All Change in Bordeaux

Ch MargauxWhisper it quietly but, in Bordeaux, that most traditional of winemaking areas, change is about to happen. For generations, the rules for the region’s red wines have insisted that only 6 grape varieties are allowed in the blend: Cabernet Sauvignon, Merlot and Cabernet Franc are the best-known plus Petit Verdot, Malbec (yes – the grape that Argentina claims as its own) and, if you can find any, Carmenère.   If you want to make your wine from anything else – Pinot Noir or Syrah, for example – that’s fine, but you can’t call it Bordeaux, it’s simply Table Wine (or Vin de France as it’s now known).

But last month, in a surprising turn around, the Bordeaux growers voted to allow 4 additional varieties: Touriga Nacional, a major component in Port and many other Portuguese wines, Marselan, a Cabernet Sauvignon/Grenache cross found in some southern French reds, Arinarnoa, another Cabernet Sauvignon cross, this time with Tannat (the Madiran variety) and finally, Castets, an old local variety that is virtually extinct.

Looking at the first 3 newcomers, the reason for the change quickly becomes obvious: all are from warmer areas and so are rather more heat- and drought-tolerant than the traditional varieties – qualities that have come massively to the fore in recent weeks where record temperatures have been seen across Europe.

Bordeaux’s whites are to get a makeover, too, with Portugal’s Alvarinho (grown in Spain as Albariño), south-west France’s lovely Petit Manseng and the obscure Liliorila, a Chardonnay cross, all being admitted, subject (as are the new red varieties) to the approval of France’s regulatory body, the INAO. If this is granted, official planting will be allowed from late next year, so, allowing 3 years for the vines to begin producing, the wines, under the Bordeaux and Bordeaux Supérieur Appellations only (commune level wines, and Classified Growths such as Chateau Margaux, pictured above, remain unchanged) should start appearing on our shelves around 2024.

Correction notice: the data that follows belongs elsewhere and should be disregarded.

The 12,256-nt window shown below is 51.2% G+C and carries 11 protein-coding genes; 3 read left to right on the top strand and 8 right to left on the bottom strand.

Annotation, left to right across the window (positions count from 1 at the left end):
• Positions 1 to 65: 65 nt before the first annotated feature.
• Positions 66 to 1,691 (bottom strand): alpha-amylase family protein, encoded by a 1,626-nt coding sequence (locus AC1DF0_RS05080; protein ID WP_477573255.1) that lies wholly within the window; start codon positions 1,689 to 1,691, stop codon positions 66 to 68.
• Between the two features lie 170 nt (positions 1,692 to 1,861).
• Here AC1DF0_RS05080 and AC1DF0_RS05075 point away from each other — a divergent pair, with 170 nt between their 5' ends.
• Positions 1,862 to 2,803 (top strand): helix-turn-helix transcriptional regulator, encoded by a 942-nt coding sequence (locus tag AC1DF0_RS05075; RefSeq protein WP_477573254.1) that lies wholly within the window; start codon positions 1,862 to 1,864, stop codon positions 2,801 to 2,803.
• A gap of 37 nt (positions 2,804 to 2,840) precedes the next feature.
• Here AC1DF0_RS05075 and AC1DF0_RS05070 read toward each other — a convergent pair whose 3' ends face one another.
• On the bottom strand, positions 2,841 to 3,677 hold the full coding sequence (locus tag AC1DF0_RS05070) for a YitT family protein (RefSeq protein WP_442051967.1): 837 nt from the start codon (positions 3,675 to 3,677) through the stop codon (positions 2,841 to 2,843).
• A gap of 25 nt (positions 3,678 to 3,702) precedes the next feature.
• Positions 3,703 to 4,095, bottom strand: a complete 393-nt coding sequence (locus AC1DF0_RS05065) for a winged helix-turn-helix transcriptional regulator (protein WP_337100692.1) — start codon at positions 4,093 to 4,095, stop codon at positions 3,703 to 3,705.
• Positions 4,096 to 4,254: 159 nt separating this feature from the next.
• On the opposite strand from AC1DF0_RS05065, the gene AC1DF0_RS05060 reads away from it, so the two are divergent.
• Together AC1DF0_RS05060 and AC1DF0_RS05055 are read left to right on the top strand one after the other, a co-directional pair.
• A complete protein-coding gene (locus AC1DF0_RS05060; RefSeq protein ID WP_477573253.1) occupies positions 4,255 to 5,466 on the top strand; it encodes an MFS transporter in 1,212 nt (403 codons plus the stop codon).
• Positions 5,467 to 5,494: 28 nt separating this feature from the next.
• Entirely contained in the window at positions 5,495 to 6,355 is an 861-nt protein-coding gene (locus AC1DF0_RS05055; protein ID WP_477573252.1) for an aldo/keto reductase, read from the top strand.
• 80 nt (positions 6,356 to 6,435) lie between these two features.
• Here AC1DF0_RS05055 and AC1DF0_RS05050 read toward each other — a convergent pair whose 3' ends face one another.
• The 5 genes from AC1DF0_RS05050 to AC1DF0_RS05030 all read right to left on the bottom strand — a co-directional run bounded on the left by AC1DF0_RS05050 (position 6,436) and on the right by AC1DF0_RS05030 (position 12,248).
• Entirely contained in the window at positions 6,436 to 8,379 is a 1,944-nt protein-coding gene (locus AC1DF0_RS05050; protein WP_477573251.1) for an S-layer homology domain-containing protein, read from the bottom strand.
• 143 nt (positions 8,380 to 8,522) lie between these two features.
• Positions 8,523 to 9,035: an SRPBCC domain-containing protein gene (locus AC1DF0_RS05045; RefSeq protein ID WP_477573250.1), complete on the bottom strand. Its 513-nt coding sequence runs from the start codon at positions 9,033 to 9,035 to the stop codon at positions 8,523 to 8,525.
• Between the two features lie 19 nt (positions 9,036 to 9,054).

I look forward to tasting them.

The Bordeaux-Chile Link

Los Vascos Cab S

A few brief words on the back label of a bottle I opened recently caught my attention: “…vineyard with ungrafted pre-phylloxera Bordeaux rootstock.” But the wine wasn’t from Bordeaux, it was from Chile – Los Vascos’ Cabernet Sauvignon (Majestic, £9.99) – and the phylloxera bug hit Bordeaux in the 1870s. So, what’s the link between Bordeaux and Chile, was the vineyard really planted almost 150 years ago before phylloxera and what does it mean that the rootstocks are ungrafted?

To start answering those questions, we need to turn the clock back to around 1850 when a number of wealthy Chileans began to travel to Europe. Not only did they enjoy the sights, they also experienced some of its fine wines, which were very different from those available in Chile at the time.

One visitor was so impressed, he imported a selection of vine varieties from Bordeaux and hired a French winemaker to make his wine for him. This, of course, was some 20 years before France’s phylloxera infestation, and so no-one had even thought about the need to graft vines to combat the disease.

What is grafting? It involves planting a vine root in the ground that is resistant to phylloxera (or whatever pest you’re trying to protect against) and then connecting your chosen non-resistant vine (eg Cabernet Sauvignon, Chardonnay or almost any of the other varieties we know and love) to it. It is now universally accepted as the best method of protecting against phylloxera, for which there is no known cure.

Chile has been lucky – today it’s one of the few wine producing countries that remains free of this particular pest and so most of its vines are ungrafted.

But, back to the wine – the Los Vascos Cabernet Sauvignon. My wife, Hilary’s first comment was that wine tasted ‘more Old World than New’ and I know what she meant. This was a wine made in quite a restrained, elegant style without lots of the overt fruit flavours found in many New World wines. The reason for this probably lies in the fact that the estate is managed by Domaines Barons de Rothschild of Château Lafite fame; the lean Bordeaux influence certainly shows through and maintains a link to that region now dating back almost 170 years.

Best of the Rest

In 1855, around 60 of the leading estates in the Médoc and Graves areas of Bordeaux joined together to form an exclusive club. Known variously as the Classed Growths, the Crus Classés or simply the 1855 Classification, these 60 were then sub-divided into 5 categories called 1st to 5th Growths in English, Premiers to Cinquièmes Crus in French.

That Classification has remained largely undisturbed in the 160 years since. Surprising? Perhaps. Yet, being at the top of this pinnacle has given the 4 original 1st Growth estates (joined by a 5th member in 1974) enormous pricing power and, as a result, the ability to re-invest massively to ensure the continuing predominance of their wines. Even those at the lower end of this select group – the 4th or 5th Growths – are, in the main, highly sought-after and you can often pay £50 and more for a ready-to-drink bottle from one of their better vintages.